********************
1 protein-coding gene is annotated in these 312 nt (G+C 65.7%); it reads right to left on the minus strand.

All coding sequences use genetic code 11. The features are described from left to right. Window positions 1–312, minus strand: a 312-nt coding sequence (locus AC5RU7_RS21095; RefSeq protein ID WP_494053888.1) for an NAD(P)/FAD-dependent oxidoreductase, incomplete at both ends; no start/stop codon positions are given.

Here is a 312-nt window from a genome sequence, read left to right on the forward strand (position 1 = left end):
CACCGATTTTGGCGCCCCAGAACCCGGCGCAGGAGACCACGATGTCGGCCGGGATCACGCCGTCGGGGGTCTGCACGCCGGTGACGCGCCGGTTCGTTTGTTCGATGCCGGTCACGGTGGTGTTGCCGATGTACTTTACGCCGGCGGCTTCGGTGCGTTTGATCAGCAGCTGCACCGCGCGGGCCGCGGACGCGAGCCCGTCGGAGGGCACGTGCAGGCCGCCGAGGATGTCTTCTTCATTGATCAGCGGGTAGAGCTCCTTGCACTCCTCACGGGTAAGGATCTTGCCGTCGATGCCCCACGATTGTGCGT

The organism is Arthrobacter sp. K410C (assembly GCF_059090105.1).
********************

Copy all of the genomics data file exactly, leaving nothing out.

1 protein-coding gene is annotated in these 312 nt (G+C 65.7%); it reads right to left on the minus strand.

All coding sequences use genetic code 11. The features are described from left to right. Window positions 1–312, minus strand: a 312-nt coding sequence (locus AC5RU7_RS21095; RefSeq protein ID WP_494053888.1) for an NAD(P)/FAD-dependent oxidoreductase, incomplete at both ends; no start/stop codon positions are given.

Here is a 312-nt window from a genome sequence, read left to right on the forward strand (position 1 = left end):
CACCGATTTTGGCGCCCCAGAACCCGGCGCAGGAGACCACGATGTCGGCCGGGATCACGCCGTCGGGGGTCTGCACGCCGGTGACGCGCCGGTTCGTTTGTTCGATGCCGGTCACGGTGGTGTTGCCGATGTACTTTACGCCGGCGGCTTCGGTGCGTTTGATCAGCAGCTGCACCGCGCGGGCCGCGGACGCGAGCCCGTCGGAGGGCACGTGCAGGCCGCCGAGGATGTCTTCTTCATTGATCAGCGGGTAGAGCTCCTTGCACTCCTCACGGGTAAGGATCTTGCCGTCGATGCCCCACGATTGTGCGT

The organism is Arthrobacter sp. K410C (assembly GCF_059090105.1).